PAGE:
For Sociable Scribes, Nostalgia

writing group

I’m really missing the physical experience of going to my writing groups, so this week I’m going to address that for our weekly creative writing prompt.

I’m going to pretend we’re having an old-style writing group meeting, just like we used to before all this COVID-19 malarkey took hold.

So I’ll put the kettle on. Mine’s an Earl Grey, but we also have coffee, an impressive selection of herbal teas, or old-fashioned Irish builder’s brew (Barry’s, of course). There’s also plain water straight from our County Roscommon well (it’s lovely and refreshing BTW).

I’ll open a packet of biscuits – unless someone’s had time to bake cookies?

Now down to the serious business of writing. We often do some little warm-up exercises, just to get the ink flowing.

wordboxsHere’s one: choose six words from the box (I’ll have to choose for you today). I know we’ve done this before, but not with these words:

overlooking; change; music; beach; harvest; breakfast

Personally, I always take this as a challenge to put the words together to make sense with the addition of as few other words as possible. But this also works if you want to use each word as a trigger and start a story or a poem.

Write for 10 minutes. Time yourself! Try not to make too much distracting noise crunching biscuits or scratching the paper with your pen. And bracelets rattling on the table top as you write are a bit of a no-no.

You’re done? Now would be the time to share what you’ve written and admire everyone’s fantastic way with words, marvelling at how the same prompts can inspire such different material.

Since we can’t do that, I’ll give you another little exercise:

Using one of the words above as a starter, write about what is happening right now outside your window. The catch is, you mustn’t use ANY words with the letter ‘e’ (here’s a clue, only one of the words above doesn’t have an ‘e’). Tricky, but not impossible, and a great way to focus on the skill of assembling words.

Don’t disregard these little exercises, they are all about helping you hone your writing skills.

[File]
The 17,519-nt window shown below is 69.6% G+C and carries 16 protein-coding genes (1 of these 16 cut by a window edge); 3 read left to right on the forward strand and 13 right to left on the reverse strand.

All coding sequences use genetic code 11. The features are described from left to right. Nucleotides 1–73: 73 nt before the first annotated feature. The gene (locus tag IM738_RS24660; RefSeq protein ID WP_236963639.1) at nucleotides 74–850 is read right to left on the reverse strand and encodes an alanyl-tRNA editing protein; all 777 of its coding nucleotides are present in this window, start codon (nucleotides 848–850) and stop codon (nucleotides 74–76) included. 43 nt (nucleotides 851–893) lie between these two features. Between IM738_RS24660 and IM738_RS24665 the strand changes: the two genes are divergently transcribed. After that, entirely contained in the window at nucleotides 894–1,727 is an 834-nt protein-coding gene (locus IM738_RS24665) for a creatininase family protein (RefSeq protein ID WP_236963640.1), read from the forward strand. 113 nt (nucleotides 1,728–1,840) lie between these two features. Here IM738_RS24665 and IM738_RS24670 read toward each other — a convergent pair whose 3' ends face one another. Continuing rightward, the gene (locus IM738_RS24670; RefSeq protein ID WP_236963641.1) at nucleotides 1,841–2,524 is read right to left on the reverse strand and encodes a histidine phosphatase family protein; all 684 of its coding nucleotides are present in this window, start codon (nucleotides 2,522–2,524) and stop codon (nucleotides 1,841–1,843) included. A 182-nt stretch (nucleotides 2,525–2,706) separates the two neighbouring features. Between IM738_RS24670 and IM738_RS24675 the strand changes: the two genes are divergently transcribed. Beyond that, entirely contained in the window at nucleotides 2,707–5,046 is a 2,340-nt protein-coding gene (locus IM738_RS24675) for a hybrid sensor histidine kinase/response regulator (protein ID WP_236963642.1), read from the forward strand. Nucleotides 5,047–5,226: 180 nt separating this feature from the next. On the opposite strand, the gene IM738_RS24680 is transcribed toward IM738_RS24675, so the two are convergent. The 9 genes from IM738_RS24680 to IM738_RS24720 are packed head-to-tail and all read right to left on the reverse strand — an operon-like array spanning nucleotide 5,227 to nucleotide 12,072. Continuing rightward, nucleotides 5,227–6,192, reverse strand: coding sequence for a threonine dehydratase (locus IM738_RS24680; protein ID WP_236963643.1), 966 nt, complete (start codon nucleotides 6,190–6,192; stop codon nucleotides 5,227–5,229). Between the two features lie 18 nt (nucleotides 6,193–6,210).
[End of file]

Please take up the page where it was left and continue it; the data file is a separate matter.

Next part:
We might spend 10 minutes or more on this activity – I usually call a halt when I see most participants have stopped writing. Of course, there’s always one who is trying to fill two A4 sheets and we may have to consider taking the pen away from them (not really!).

Now, after sharing our work again (although not everyone does as it’s not compulsory), we’ll pause to top up our drinks and raid the biscuit tin. We’ll hear a bit about each other’s successes and failures and we’ll offer encouragement, praise and commiserations where appropriate.

You can read about some of my recent work here, where there’s a link to a story I recorded recently that is freshly broadcast online today.

Next, I’ll tell you about some up and coming competitions or publication opportunities. In lieu of my personal recommendations, today I commend the following excellent links for more information:

Prize Magic   Poetry Ireland

At our meetings, I will have recent copies of some interesting journals and magazines for you to browse: Writing Magazine, Writers’ Forum, Mslexia, Carve Magazine, Southword, Poetry Ireland Review, The North, Crannóg, PB Magazine, Trumpet, The Lonely Crowd, Channel, The Moth, and many more. Don’t worry, I’ll hang on to them all for next time (did I ever mention my proclivity for hoarding?).

There’ll be time for one more prompt before we finish.

I offer you a line from a poem – to inspire new work, not for you to plagiarise:

“One day you knew you must turn,

Begin to swim against the current” (from a Jane Clarke poem).

Now, where can you go with that idea? Take your time.

And then suddenly, two hours have passed, a whole packet of digestives has disappeared, and it is time for everyone to go home.

Ah, don’t you miss the good old days of a proper get together? Have faith, those days will return, eventually.

Meanwhile, keep writing!

New to me? Click here to find out more about my weekly creative writing prompts published every Wednesday at 5pm Dublin time.